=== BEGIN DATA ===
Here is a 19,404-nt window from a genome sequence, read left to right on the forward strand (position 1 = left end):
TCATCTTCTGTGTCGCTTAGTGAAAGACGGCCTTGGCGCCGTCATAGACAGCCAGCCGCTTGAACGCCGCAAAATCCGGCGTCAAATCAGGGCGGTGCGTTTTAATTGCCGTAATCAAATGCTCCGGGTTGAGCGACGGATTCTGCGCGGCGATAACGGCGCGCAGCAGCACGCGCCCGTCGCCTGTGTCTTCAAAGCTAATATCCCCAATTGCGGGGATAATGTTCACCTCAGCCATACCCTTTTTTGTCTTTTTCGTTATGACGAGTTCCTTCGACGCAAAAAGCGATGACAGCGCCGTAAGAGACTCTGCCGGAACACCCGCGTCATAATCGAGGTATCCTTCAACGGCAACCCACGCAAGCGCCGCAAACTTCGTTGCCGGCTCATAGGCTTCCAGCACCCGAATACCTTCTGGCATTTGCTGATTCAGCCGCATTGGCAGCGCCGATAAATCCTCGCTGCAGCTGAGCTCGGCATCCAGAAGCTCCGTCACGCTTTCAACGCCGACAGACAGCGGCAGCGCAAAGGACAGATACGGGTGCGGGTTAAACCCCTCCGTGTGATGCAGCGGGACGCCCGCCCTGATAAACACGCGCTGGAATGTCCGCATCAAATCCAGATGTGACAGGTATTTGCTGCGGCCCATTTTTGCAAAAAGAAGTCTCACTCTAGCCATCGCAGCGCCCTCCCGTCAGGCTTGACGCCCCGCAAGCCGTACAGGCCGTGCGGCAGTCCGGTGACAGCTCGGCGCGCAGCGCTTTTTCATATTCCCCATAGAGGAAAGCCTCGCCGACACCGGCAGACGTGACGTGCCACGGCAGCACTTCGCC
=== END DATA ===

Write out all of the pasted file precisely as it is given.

Here is a 19,404-nt window from a genome sequence, read left to right on the forward strand (position 1 = left end):
TCATCTTCTGTGTCGCTTAGTGAAAGACGGCCTTGGCGCCGTCATAGACAGCCAGCCGCTTGAACGCCGCAAAATCCGGCGTCAAATCAGGGCGGTGCGTTTTAATTGCCGTAATCAAATGCTCCGGGTTGAGCGACGGATTCTGCGCGGCGATAACGGCGCGCAGCAGCACGCGCCCGTCGCCTGTGTCTTCAAAGCTAATATCCCCAATTGCGGGGATAATGTTCACCTCAGCCATACCCTTTTTTGTCTTTTTCGTTATGACGAGTTCCTTCGACGCAAAAAGCGATGACAGCGCCGTAAGAGACTCTGCCGGAACACCCGCGTCATAATCGAGGTATCCTTCAACGGCAACCCACGCAAGCGCCGCAAACTTCGTTGCCGGCTCATAGGCTTCCAGCACCCGAATACCTTCTGGCATTTGCTGATTCAGCCGCATTGGCAGCGCCGATAAATCCTCGCTGCAGCTGAGCTCGGCATCCAGAAGCTCCGTCACGCTTTCAACGCCGACAGACAGCGGCAGCGCAAAGGACAGATACGGGTGCGGGTTAAACCCCTCCGTGTGATGCAGCGGGACGCCCGCCCTGATAAACACGCGCTGGAATGTCCGCATCAAATCCAGATGTGACAGGTATTTGCTGCGGCCCATTTTTGCAAAAAGAAGTCTCACTCTAGCCATCGCAGCGCCCTCCCGTCAGGCTTGACGCCCCGCAAGCCGTACAGGCCGTGCGGCAGTCCGGTGACAGCTCGGCGCGCAGCGCTTTTTCATATTCCCCATAGAGGAAAGCCTCGCCGACACCGGCAGACGTGACGTGCCACGGCAGCACTTCGCC